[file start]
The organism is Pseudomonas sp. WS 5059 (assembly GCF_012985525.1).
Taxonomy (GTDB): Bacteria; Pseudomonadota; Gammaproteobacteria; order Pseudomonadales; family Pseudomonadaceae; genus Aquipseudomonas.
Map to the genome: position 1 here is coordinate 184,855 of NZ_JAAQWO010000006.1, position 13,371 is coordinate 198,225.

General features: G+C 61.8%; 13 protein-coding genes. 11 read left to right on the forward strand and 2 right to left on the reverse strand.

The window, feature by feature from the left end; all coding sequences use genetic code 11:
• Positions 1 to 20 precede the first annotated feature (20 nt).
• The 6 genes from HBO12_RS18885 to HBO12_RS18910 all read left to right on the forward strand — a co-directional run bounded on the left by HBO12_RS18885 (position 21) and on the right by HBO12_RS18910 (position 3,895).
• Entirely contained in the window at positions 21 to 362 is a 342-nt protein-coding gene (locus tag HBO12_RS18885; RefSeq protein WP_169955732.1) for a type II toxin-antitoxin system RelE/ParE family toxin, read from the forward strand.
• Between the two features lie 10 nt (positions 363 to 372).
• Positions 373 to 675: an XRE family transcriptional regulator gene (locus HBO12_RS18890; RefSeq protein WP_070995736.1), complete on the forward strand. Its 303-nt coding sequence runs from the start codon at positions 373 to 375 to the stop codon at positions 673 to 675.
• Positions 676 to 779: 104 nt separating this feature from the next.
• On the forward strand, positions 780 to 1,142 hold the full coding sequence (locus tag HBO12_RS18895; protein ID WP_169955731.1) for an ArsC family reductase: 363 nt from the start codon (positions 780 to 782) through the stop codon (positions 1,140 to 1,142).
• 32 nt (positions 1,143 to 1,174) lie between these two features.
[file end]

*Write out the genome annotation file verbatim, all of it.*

The organism is Pseudomonas sp. WS 5059 (assembly GCF_012985525.1).
Taxonomy (GTDB): Bacteria; Pseudomonadota; Gammaproteobacteria; order Pseudomonadales; family Pseudomonadaceae; genus Aquipseudomonas.
Map to the genome: position 1 here is coordinate 184,855 of NZ_JAAQWO010000006.1, position 13,371 is coordinate 198,225.

General features: G+C 61.8%; 13 protein-coding genes. 11 read left to right on the forward strand and 2 right to left on the reverse strand.

The window, feature by feature from the left end; all coding sequences use genetic code 11:
• Positions 1 to 20 precede the first annotated feature (20 nt).
• The 6 genes from HBO12_RS18885 to HBO12_RS18910 all read left to right on the forward strand — a co-directional run bounded on the left by HBO12_RS18885 (position 21) and on the right by HBO12_RS18910 (position 3,895).
• Entirely contained in the window at positions 21 to 362 is a 342-nt protein-coding gene (locus tag HBO12_RS18885; RefSeq protein WP_169955732.1) for a type II toxin-antitoxin system RelE/ParE family toxin, read from the forward strand.
• Between the two features lie 10 nt (positions 363 to 372).
• Positions 373 to 675: an XRE family transcriptional regulator gene (locus HBO12_RS18890; RefSeq protein WP_070995736.1), complete on the forward strand. Its 303-nt coding sequence runs from the start codon at positions 373 to 375 to the stop codon at positions 673 to 675.
• Positions 676 to 779: 104 nt separating this feature from the next.
• On the forward strand, positions 780 to 1,142 hold the full coding sequence (locus tag HBO12_RS18895; protein ID WP_169955731.1) for an ArsC family reductase: 363 nt from the start codon (positions 780 to 782) through the stop codon (positions 1,140 to 1,142).
• 32 nt (positions 1,143 to 1,174) lie between these two features.